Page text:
Recent surveys have shown that public trust in how firms use data and analytics is directly related to those firms being accountable for the actions and decisions that result. Having effective governance arrangements is therefore important. So what challenges do insurers face in delivering this?
Just as insurers are evolving in all sorts of innovative ways, so their accountability mindset needs to evolve too. As insurers do new things with data and analytics, so the public wants to be reassured that the right questions are being ask in relation to key ethical concerns like fairness, bias and autonomy.
The right accountability mindset is much more important than most insurers think. In this article, I’ll be doing two things. Firstly, I’ll explain why the right accountability mindset is so important. And secondly, I’ll look at seven accountability challenges identified by the key advisor to the FCA on data ethics. Together, these can be used by insurers in 2023 to evolve their governance arrangements in ways that build confidence in a crucial audience watching from the wings: policymakers.
A Mixed Picture
How well are insurers doing then, in terms of effective governance arrangements for their digital strategies? The evidence for UK insurers is thin on the ground, which when you’re talking about accountability is a problem in itself. In the US, a recent survey by the Coalition Against Insurance Fraud (CAIF) found many insurance professionals not that confident about their firms’ governance of data and analytics in counter fraud (more here).
Ok, so that is counter fraud and the US, but I think it is indicative of a wider ‘mixed picture’ in terms of data governance in insurance. The picture is mixed because of three things...
- the competitive pressures to use all that expensive data and analytics as much and as quickly as possible;
- the complexity of the digital transformation of insurance, which makes it difficult to get an effective grip on all that is happening;
- a sense of ‘we are good people so just trust us’ that pervades the sector, which the public do not share (more here).
A Here and Now Thing
What insurers need to recognise is that policymakers are now picking up on public concerns about how data and analytics are being used. An obvious example is the proposed EU regulation to ban insurers from accessing secondary health data (more here). And in the UK, regulators are currently consulting on how suitable existing accountability regulations are for a financial services sector fully engaged with AI.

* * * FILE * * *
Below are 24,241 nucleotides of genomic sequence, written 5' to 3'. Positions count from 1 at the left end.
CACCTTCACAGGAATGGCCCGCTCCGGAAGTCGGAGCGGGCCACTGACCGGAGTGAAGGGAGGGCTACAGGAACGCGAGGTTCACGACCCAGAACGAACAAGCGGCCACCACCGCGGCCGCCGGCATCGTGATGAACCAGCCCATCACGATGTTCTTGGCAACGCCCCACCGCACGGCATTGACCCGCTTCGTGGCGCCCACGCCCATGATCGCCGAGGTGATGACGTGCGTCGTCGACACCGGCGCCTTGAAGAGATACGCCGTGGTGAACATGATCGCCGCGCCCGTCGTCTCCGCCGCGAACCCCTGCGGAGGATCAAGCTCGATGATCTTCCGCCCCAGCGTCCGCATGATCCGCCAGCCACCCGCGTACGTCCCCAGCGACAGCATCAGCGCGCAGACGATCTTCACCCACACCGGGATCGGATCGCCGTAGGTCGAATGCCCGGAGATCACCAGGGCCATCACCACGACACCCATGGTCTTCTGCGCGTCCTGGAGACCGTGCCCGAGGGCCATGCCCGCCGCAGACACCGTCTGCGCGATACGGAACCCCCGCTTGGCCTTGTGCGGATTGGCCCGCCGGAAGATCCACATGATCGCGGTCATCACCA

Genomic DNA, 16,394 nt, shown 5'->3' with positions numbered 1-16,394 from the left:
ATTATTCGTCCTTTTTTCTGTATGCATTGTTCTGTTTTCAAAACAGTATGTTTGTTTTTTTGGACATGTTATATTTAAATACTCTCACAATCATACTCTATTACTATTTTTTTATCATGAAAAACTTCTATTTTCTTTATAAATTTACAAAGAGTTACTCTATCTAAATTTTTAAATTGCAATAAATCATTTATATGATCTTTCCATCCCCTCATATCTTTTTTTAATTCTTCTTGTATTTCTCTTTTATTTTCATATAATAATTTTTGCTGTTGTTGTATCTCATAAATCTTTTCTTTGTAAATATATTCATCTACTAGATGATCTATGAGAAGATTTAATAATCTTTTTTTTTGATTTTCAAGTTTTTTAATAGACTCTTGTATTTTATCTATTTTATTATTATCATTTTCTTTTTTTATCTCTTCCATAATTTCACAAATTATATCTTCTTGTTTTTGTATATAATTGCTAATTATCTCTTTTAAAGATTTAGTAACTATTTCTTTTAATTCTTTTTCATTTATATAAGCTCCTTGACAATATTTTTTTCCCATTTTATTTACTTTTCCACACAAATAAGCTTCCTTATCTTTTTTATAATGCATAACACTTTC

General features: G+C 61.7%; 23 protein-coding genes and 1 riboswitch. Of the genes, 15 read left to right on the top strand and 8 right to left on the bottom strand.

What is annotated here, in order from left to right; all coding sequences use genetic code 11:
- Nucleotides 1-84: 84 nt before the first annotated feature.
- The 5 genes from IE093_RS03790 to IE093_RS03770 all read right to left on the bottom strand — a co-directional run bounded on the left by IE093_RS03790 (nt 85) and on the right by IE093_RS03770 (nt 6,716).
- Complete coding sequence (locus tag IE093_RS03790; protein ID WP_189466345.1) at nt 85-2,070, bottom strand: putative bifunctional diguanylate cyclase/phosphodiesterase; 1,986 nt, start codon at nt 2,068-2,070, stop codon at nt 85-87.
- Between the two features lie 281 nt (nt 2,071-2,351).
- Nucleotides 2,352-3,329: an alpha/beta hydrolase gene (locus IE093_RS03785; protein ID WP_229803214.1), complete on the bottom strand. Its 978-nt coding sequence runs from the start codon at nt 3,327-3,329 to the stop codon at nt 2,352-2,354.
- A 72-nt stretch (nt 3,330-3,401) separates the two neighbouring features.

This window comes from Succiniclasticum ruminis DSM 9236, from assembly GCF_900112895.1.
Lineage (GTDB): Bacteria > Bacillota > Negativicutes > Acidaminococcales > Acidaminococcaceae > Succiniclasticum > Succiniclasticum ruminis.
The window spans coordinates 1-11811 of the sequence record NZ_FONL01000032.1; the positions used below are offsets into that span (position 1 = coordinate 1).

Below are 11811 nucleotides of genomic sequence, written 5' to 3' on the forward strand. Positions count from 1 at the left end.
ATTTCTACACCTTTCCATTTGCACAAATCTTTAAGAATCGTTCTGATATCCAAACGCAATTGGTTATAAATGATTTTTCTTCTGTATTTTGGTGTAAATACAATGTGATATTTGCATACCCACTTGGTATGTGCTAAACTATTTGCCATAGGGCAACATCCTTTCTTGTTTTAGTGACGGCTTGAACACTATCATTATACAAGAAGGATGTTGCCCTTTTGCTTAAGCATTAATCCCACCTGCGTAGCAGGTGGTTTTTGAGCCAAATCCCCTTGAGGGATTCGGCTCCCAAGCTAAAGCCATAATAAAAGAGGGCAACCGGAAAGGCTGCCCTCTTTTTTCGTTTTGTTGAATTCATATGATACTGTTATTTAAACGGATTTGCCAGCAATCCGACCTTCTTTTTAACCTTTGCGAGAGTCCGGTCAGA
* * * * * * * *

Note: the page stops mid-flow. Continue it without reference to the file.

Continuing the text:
While some insurers have put data governance arrangements in place, these tend to be, to put it one way, too near the data. Sure, there’s likely to be model risk management in place as well, but all too often, the questions being asked are along the lines of data and model quality. Not enough attention is being paid to upstream questions, like ‘why are we using this data’ and ‘are model outcomes being used fairly’ (not the same as model outcomes being fair).
Strong and appropriate governance is therefore needed to manage those competitive pressures, that complexity and those cultural norms mentioned above. At the moment, that governance is often insufficient, usually opaque, and invariable under pressure. There’s an accountability gap that needs bridging, and sooner rather than later, given the questions being raised by regulators.
Bridging that gap will be challenging. I’m going to turn now to some thoughts of Professor Luciano Floridi from the University of Oxford. He’s a leading expert on data ethics and, from what I’ve heard, a senior advisor to the FCA as well. His work is clearly influencing the current attention being given to AI accountability by financial regulators here in the UK.
In his work on the ethics of information, Prof. Floridi identified seven accountability challenges that firms (in general) face when designing and deploying digital decision systems.
Accountability Blindness. It’s likely that artificial intelligence will produce consumer detriment that is not picked up by the firm. It will therefore continue unrecognised and unaddressed, yet remain significant to those experiencing it. Such accountability blindness could stem from just not bothering to look for it, or from just not seeing it (more on this later).